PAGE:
Wednesday, May 17, 2006

Music: Dare You to Move (Switchfoot)

I recently got around to burning Switchfoot's 2003 CD, "The Beautiful Letdown", onto my computer and iPod. When I first heard their single, "Dare You to Move", I liked it; it was not until recently, though, that I learned that they are in fact a Christian band. It puts their mainstream singles in a different light.

And so I've decided to share my interpretation of the song.

Welcome to the planet, welcome to existence.
Everyone's here, everyone's here,
Everybody's watching you now,
Everybody waits for you now.
What happens next, what happens next?

I see this in two ways: to a newborn and to a person receiving the unpleasant shock of reality. To the newborn, it's pretty literal: a child is born, is slapped to induce normal breathing ("welcome to the planet"), and is the center of attention for the family immediately. To the other person, it's pretty similar: a person is thrust into some situation, slapped on the back ("welcome to the planet"), and suddenly his reaction is the center of attention. Either way, the second verse converges on a single theme. But first, the chorus:

I dare you to move, I dare you to move,
I dare you to lift yourself up off the floor.
I dare you to move, I dare you to move,
Like today never happened,
Today never happened before.

To the infant, this is saying, "do something". Indeed, today never has happened before for this infant. It's his first day; everything starts from here. For the person in general, it starts to get interesting. Confronted with a situation in which we are in the wrong, we can either stay down (on the floor) or dare to fix things, which is often harder to do. And what's more, the person is challenged to go on living in spite of this situation.

Welcome to the fallout, welcome to resistance.
The tension is here, the tension is here,
Between who you are and who you could be,
Between how it is and how it should be.
Yeah...

[Chorus]

Here it becomes much more focused on sin and redemption. The fallout is a reference to sin in general and its repercussions, and resistance is a reference to attitudes that are anti-Christian. For the infant who has grown into an adolescent, this verse calls to mind the point when he realizes his shortcomings and the general state of the world, and recognizes he can be a better person and the world should be a better place -- all this in face of the tension: peer pressure to conform and temptation to conduct himself however he feels like. For the other person, the examination is the same.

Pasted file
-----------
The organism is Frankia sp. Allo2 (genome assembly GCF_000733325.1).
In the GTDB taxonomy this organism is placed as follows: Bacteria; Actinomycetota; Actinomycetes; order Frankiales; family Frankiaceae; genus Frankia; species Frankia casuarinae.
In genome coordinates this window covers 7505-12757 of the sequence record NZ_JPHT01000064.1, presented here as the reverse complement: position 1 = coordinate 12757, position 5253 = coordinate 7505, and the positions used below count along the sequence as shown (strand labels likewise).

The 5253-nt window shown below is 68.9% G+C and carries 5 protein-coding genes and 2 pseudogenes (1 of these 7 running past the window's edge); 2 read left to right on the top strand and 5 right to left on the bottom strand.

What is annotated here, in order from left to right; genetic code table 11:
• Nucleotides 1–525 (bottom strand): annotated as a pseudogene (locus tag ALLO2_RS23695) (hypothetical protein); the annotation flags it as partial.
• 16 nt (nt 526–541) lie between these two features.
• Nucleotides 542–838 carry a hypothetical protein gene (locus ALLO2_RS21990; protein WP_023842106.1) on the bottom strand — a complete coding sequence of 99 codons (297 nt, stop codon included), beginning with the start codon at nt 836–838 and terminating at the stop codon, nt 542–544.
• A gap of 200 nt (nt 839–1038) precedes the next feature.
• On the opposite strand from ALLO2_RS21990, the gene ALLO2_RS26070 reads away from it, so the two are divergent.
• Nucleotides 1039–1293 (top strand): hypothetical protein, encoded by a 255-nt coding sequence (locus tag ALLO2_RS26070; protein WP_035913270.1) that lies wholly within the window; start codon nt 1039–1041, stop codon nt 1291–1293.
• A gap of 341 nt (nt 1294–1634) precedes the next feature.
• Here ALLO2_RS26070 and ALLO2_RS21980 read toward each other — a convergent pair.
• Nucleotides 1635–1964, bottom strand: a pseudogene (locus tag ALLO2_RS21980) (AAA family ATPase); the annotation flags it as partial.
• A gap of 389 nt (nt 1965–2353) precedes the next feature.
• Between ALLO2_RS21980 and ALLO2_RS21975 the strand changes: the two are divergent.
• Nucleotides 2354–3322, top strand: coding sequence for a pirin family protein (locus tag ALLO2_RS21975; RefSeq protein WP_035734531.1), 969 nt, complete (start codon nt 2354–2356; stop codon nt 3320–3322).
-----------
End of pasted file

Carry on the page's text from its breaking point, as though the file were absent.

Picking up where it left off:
Maybe redemption has stories to tell.
Maybe forgiveness is right where you fell.
Where can you run to escape from yourself?
Where you gonna go, where you gonna go?
Salvation is here...

[Chorus]

The prospect of running away from yourself, from your sins and faults, is brought up. There is no where to go to escape yourself, so how can we live with ourselves in spite of our pasts? Redemption, forgiveness, salvation. And not in some place light-years away, but right here, on earth. Maybe forgiveness is right where you fell makes me think of facing the person you have wronged.

That's all for now. Reflections and interpretations probably should be done with food in one's stomach...

1 comment:

dunimus said...

That is a great interpretation to a great song. I love what you said here-Maybe redemption has stories to tell.
Maybe forgiveness is right where you fell.
Where can you run to escape from yourself?
Where you gonna go, where you gonna go?
Salvation is here...

[Chorus]

The prospect of running away from yourself, from your sins and faults, is brought up. There is no where to go to escape yourself, so how can we live with ourselves in spite of our pasts? Redemption, forgiveness, salvation. And not in some place light-years away, but right here, on earth. Maybe forgiveness is right where you fell makes me think of facing the person you have wronged.
Kudos!-dunimus18